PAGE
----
KING: For my part, I'm a little different. I basically support what the president is trying to do. So, I'm an outrider on that. Having said that, I think he built up great expectations about the executive orders. I agree with you, there's really not that much there.
I know that Rand Paul was very excited about it.
O'BRIEN: He has these sort of, acting like a king potentially.
KING: I would say most of the. President's gun supporters were disappointed, it was hype and didn't add much. As far as legislation, I think it's going to be difficult to get vey much through the Congress.
O'BRIEN: What could get through?
KING: Maybe something on backgrounds checks.
O'BRIEN: That's it?
KING: Listen, even the president must realize how tough -- remember, after Aurora last year, it came right at the beginning of the presidential campaign. The president barely mentioned that in the campaign. If he thought there was benefit or support for this, that's an issue, forgetting the human factor. The fact it was not mentioned during the campaign, or hardly mention, shows that this is not a selling political issue. It really isn't.
RICHARD SOCARIDES, WRITER, NEWYORKER.COM: Can I ask you, you said yourself you're an outlier on this because of your district and your history here, but what can happen? How can Republicans and Democrats come together on this? And isn't it time for some of these reasonable proposals like on the assault weapons ban to go through? I mean, can Congress, will Congress act?
O'BRIEN: Not everybody thinks that's reasonable --
SOCARIDES: All right. But Mr. King does I think.
KING: I hard enough time getting the Sandy legislation through. For the first time in history, they're going to deny aid to an impacted area after a disaster. No, I think it's going to be difficult.
From being in the Republican conference, the issue of guns is a non- starter for the most part. But, now, maybe background checks they can move forward. But assault weapon ban, most Republicans think that is extreme.
SOCARIDES: But if the American public wants an assault reference ban, no? KING: I think they do. But here's the deal, the majority say they're for it. But the majority doesn't feel intensely about it. Those who are against it are very intense.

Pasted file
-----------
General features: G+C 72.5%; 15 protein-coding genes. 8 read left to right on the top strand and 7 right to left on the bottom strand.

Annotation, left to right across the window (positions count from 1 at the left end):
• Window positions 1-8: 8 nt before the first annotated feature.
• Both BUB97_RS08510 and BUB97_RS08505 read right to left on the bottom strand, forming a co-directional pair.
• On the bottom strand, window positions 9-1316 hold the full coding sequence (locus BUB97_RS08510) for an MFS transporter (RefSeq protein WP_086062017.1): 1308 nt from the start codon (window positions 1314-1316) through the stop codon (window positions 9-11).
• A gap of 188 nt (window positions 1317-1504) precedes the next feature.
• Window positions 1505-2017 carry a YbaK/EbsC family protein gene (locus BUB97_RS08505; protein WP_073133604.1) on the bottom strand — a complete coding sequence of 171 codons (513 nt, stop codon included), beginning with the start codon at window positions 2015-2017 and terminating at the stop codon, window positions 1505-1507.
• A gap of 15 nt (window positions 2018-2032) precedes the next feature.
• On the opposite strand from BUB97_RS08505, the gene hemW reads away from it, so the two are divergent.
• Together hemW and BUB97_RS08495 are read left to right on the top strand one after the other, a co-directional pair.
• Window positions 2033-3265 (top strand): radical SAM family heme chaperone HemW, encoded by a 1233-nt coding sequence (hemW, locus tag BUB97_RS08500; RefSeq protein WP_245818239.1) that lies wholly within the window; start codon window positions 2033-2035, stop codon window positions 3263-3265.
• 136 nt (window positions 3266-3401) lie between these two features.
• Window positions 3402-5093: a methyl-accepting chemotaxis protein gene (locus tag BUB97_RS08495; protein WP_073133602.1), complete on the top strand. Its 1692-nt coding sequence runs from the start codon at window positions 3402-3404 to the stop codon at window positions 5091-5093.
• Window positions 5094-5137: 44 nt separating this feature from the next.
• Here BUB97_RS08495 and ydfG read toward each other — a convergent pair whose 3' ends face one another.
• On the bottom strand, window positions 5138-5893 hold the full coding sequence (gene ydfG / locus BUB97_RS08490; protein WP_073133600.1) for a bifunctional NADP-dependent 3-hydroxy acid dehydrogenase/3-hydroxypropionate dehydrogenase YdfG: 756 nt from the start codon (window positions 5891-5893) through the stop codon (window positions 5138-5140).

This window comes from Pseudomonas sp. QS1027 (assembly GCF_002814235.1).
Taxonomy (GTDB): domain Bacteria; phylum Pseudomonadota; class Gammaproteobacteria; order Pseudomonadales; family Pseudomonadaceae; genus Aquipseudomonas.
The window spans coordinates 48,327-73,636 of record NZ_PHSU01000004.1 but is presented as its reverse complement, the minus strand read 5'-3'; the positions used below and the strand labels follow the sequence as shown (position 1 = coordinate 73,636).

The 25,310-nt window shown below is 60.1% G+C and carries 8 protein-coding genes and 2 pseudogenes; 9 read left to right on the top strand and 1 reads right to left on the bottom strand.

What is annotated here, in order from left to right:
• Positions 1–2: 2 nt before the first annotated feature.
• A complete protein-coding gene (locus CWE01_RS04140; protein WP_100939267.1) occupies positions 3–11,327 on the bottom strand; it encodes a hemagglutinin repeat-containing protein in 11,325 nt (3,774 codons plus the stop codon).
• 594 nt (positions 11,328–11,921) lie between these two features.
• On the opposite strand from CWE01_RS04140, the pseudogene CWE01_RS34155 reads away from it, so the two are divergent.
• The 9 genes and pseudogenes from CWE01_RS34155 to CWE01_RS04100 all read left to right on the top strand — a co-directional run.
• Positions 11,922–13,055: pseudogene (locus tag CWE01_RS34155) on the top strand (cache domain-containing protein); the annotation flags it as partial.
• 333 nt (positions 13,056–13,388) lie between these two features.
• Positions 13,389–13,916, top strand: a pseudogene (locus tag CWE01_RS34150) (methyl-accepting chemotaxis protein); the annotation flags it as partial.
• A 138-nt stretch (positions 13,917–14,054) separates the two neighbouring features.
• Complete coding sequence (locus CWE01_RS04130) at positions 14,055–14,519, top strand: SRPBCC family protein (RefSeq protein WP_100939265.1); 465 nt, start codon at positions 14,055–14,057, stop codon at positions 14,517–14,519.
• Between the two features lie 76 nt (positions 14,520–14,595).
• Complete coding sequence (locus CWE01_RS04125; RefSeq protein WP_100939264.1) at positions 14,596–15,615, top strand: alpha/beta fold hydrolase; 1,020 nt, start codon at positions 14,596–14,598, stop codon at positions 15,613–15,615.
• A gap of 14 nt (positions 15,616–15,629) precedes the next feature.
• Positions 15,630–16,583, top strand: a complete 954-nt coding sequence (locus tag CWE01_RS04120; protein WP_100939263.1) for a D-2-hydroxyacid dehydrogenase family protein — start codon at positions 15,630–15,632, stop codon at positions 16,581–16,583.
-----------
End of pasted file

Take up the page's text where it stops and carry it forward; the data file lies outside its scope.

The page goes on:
So, if you're in a primary, all those antis will come out. The others -- do you know how many are going to come to the primary for an assault weapon?
RANA FOROOHAR, ASSISTANT MANAGING EDITOR, "TIME": Yes, it doesn't -- this issue doesn't move votes on the left, I don't think.
But one of the things that's very interesting to me is that the president's come out so strongly at the time when he has so many other fights going on, and I'm really interested in the politics of that. You know, he's got fights around the debt ceiling coming up.
And to make this the issue, I mean, how do you think that that's going to work?
KING: That's why I wonder how serious he is. I'm not questioning his motives. But he never mentioned during the campaign. And now, he knows for the next two months, all we're going to be talking about is the debt ceiling, sequestration, the continuing resolution, you know, ending the fiscal cliff, all of these. I mean, we still haven't --
WILL CAIN, CNN CONTRIBUTOR: You're not questioning his motives of what he's suggesting. He'd rather have a conversation about guns than the debt ceiling?
KING: No, I'm just saying, I think the president is trying to get political support here from his base, maybe he feels it strengthens him going into negotiations with the Republicans on -- or the fiscal issues. Listen these guys won't even ban assault weapons, how can you trust them on taxes and spending?